Senators Keep Pushing for Cuts to Crop Insurance


by Chris Clayton, DTN Ag Policy Editor

OMAHA (DTN) — The crop insurance industry could benefit from “common sense structural changes,” according to a pair of senators, who cite a recent government study in calling on the Senate Agriculture Committee to further investigate reducing premium subsidies to farmers.

In a bi-partisan letter, Sens. Tom Coburn, R-Okla., and Dick Durbin, D-Ill., wrote earlier this week to Senate Agriculture Committee Chairwoman Debbie Stabenow, D-Mich., and ranking member Pat Roberts, R-Kan., asking them examine ways to find taxpayer savings in crop insurance. Coburn and Durbin cited a Government Accountability Office report last month requested by Coburn that highlighted the growing costs of the crop insurance program.

“As commodity prices have increased significantly in recent years, program costs also are growing at an alarming rate,” Coburn and Durbin wrote to the Ag Committee leaders.

The letter comes as the Senate Agriculture Committee leaders are seeking floor time this month to debate a new farm bill that avoids cuts to crop insurance.

In the 2008 farm bill, lawmakers chopped $3 billion from the industry’s projected growth over 10 years and also created a timing shift that will delay up to $3 billion in payments. A new contract negotiated between the industry and USDA in 2010 also cut another $6 billion in projected spending over 10 years from insurers. Instead of insurance cuts, the Senate farm bill expands insurance with a new program for cotton and add-ons for other, smaller crops. Those insurance programs are meant to help offset cuts to commodity programs.

Coburn and Durbin noted taxpayers paid $7.4 billion in premium subsidies in 2011, and premium subsidies are projected to grow.

“Congress should explore potential adjustments that would provide a leaner, more efficient program that provides needed support in a cost-efficient manner,” the senators wrote.

The Government Accountability Office, Congress’ investigative arm on examining government spending, stated in its report a $40,000 cap on premium subsidies would have saved taxpayers $1 billion last year and as much as $358 million in 2010. By the same token, those taxpayer savings would have cost farmers comparable amounts, assuming they would have paid to keep the same level of insurance protection.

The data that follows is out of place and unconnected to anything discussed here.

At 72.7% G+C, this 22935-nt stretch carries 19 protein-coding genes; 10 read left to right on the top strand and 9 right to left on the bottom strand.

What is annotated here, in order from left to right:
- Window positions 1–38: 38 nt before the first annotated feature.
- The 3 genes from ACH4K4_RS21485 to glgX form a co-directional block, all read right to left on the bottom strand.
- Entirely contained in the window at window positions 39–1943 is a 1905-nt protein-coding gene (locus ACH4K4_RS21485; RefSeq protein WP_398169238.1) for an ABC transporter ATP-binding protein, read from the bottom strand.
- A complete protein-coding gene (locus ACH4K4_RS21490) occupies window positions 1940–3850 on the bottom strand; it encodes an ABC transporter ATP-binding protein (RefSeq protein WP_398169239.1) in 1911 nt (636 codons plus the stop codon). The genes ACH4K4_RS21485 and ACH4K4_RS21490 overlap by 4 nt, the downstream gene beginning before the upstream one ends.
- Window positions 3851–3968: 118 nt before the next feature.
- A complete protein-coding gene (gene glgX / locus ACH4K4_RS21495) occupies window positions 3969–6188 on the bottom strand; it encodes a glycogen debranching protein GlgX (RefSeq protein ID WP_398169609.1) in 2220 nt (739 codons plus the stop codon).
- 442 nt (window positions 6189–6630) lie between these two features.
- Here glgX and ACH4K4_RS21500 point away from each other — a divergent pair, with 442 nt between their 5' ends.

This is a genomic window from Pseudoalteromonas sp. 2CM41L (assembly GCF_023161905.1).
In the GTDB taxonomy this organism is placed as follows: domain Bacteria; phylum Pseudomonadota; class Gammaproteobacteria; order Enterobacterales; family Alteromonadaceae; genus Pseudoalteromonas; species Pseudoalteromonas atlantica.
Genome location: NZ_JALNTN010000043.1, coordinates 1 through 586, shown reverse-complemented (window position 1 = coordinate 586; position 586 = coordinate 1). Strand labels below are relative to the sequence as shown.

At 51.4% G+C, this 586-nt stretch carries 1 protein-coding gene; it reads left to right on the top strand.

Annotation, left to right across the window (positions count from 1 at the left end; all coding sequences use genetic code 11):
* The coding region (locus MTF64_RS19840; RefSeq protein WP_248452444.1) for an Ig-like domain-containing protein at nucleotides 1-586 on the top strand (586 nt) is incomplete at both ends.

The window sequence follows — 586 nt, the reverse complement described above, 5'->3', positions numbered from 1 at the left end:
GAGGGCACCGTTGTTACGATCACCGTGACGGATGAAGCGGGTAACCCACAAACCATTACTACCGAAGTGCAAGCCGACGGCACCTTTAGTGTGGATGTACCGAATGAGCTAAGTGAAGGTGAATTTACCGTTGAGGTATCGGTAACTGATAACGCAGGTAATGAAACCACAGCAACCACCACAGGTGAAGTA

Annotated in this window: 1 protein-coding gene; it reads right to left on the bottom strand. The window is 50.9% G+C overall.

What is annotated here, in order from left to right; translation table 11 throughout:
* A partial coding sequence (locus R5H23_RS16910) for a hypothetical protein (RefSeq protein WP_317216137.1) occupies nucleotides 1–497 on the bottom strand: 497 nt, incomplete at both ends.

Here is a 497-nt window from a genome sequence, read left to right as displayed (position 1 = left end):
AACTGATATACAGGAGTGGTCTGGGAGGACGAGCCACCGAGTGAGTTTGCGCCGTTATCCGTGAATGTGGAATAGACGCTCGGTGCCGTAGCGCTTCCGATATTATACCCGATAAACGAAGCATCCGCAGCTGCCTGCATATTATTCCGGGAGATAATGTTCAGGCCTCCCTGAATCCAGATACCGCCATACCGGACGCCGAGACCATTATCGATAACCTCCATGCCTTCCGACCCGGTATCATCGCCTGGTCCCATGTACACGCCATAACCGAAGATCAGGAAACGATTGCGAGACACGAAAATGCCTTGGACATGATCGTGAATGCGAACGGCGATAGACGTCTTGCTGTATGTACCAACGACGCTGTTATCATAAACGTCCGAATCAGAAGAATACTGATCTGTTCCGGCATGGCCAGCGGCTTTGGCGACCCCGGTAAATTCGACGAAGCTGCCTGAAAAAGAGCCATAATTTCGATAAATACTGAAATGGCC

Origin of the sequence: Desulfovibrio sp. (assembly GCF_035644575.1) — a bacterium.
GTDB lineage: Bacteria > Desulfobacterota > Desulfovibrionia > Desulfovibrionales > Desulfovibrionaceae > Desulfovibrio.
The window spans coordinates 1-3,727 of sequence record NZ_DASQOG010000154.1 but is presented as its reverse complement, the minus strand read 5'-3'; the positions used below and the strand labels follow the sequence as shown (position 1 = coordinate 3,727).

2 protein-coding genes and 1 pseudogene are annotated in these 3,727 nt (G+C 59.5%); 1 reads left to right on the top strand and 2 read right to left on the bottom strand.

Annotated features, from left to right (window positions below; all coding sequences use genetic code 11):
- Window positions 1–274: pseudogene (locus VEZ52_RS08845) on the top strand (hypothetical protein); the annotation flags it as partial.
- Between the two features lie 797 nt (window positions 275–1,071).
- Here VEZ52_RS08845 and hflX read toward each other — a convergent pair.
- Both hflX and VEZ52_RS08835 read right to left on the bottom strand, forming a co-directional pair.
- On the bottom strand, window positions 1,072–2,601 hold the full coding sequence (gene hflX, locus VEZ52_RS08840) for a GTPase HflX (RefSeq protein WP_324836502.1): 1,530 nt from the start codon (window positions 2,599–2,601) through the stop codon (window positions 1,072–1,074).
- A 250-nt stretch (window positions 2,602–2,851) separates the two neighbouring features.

Coburn and Durbin pointed out that taxpayers paid an average of 62{fd15d42d1b024b97d6d50958be27cc8145b6addb99e015780abccf2984117bb0} of the premium subsidy in 2011. Earlier this year, the president’s budget called for lowering that to a 50{fd15d42d1b024b97d6d50958be27cc8145b6addb99e015780abccf2984117bb0} level.

“Based on the GAO’s findings, we believe further investigation into the efficacy of reducing premium subsidies is warranted,” the senators wrote.

A spokesman for the Senate Agriculture Committee did not respond to an inquiry seeking comment on Coburn and Durbin’s letter.

In a statement to DTN, Tom Zacharias, president of National Crop Insurance Services, said crop insurance is popular and proven time and time again to be the most efficient way to deliver assistance to farmers quickly after a disaster to help them recover. Further, the public-private partnership was specifically designed over the past three decades to limit taxpayer risk exposure by shifting it to private business.

Zacharias said any proposal to limit insurance protection or discourage farmer participation only shifts risk back to taxpayers and makes it more likely that farmers would be unable to pick up the pieces in the aftermath of an unpredictable weather event or market collapse.

Moreover, the plan recently outlined by the GAO would adversely affect many of America’s full-time farmers, Zacharias said. He cited University of Illinois agricultural economist Gary Schnitkey, who recently looked at the $40,000 cap in terms of how it would have worked in recent years.

Because of the fact that both the insurable value of crop revenue and premiums go up with high commodity prices, in years where prices are high, farmers will hit the premium cap with fewer acres farmed. For example, a farm in Illinois with 1,682 insured acres would have hit the limit in 2011. In 2010 it would have taken 2,710 acres. A payment limit could have differential impacts on farms, according to Schnitkey. Factors including the amount of specific risk present on a given farm and the amount of acres that are rented for cash could greatly affect when a farm hits the cap.

Zacharias added that farmers are in the fields planting this year’s crop and there were no calls for disaster assistance following the 2011 growing season — arguably the worst on record from a weather standpoint — which shows how well the current system is working for farmers and taxpayers. Along with that, farmers said repeatedly in congressional hearings that maintaining a strong crop insurance system is the top policy priority.

Coburn and Durbin stated that a Congressional Budget Office report earlier this year stated a proposed across-the-board reduction in premium subsidies would not significantly reduce participation in crop insurance.

“Based on the GAO’s findings, it is our belief that the crop insurance program can benefit from some common sense structural changes and save significant taxpayer dollars while maintaining the necessary safety net,” Coburn and Durbin concluded.

The full GAO report can be found at


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Posted with DTN Permission by Haylie Shipp



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